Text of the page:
Can gene therapy really help cure glioblastoma?

The GLP aggregated and excerpted this blog/article to reflect the diversity of news, opinion and analysis.

Glioblastoma is one of the deadliest tumours, with very low survival rate and no efficient therapies available.

The current gold standards of management, namely surgery, chemo- and radiotherapy, have little effectiveness since these tumours typically exhibit very aggressive recurrences within a short time frame. In spite of concerted international efforts over the past few decades, an effective treatment for these tumours has remained elusive.

However, scientists recently reported promising results which demonstrated that the technique of gene therapy could potentially give hope in the fight against glioblastomas. In this study, the team focused on introducing an additional copy of a specific gene into the tumour cells. What is remarkable here is that this would then, in turn, lead to subsequent impairment of the reproductive capacity of these cells and eventually result in cellular suicide.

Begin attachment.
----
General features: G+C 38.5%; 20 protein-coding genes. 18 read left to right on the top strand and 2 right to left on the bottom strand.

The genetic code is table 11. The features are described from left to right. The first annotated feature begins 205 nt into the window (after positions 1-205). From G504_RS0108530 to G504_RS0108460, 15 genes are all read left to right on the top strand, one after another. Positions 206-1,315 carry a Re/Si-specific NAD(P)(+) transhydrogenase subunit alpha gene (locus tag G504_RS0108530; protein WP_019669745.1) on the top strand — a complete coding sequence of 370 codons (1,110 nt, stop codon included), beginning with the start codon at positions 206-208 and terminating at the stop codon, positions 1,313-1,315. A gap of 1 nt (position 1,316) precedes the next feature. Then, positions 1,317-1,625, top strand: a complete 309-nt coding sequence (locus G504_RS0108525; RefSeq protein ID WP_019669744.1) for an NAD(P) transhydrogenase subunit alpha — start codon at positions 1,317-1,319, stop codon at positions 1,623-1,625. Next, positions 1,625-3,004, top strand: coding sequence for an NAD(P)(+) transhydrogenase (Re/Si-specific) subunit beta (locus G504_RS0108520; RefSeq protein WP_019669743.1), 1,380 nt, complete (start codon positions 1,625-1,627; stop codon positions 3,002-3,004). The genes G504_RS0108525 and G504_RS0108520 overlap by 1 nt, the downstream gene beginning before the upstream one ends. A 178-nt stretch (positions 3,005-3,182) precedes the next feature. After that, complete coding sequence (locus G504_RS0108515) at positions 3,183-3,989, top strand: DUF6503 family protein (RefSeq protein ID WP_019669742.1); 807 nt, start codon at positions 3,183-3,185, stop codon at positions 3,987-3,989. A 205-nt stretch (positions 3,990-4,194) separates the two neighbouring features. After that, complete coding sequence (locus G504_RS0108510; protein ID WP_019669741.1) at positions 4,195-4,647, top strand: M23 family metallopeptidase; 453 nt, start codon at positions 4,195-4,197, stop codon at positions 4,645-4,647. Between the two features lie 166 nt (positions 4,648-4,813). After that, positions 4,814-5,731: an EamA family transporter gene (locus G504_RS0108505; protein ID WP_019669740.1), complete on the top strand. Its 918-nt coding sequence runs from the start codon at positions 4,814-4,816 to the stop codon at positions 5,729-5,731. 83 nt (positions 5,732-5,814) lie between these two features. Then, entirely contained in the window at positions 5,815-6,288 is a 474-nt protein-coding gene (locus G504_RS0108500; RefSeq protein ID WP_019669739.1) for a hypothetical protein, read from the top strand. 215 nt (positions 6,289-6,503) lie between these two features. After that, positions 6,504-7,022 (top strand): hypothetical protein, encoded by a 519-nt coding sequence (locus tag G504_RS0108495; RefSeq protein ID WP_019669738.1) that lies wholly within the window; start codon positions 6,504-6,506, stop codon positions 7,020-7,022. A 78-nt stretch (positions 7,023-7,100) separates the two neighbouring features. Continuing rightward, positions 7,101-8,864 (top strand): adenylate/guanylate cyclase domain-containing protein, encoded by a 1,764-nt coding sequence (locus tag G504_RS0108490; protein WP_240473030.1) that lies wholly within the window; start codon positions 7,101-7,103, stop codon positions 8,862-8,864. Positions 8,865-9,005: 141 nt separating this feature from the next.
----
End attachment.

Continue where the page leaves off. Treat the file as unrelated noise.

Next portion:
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Notably, the inspiration that sparked this study came about after years of study on one gene called Emx2. A key characteristic of this gene is that it is able to work during embryonic growth to inhibit astrocyte proliferation.

Read full, original post: Glioblastoma – Can Gene Therapy Really Help?

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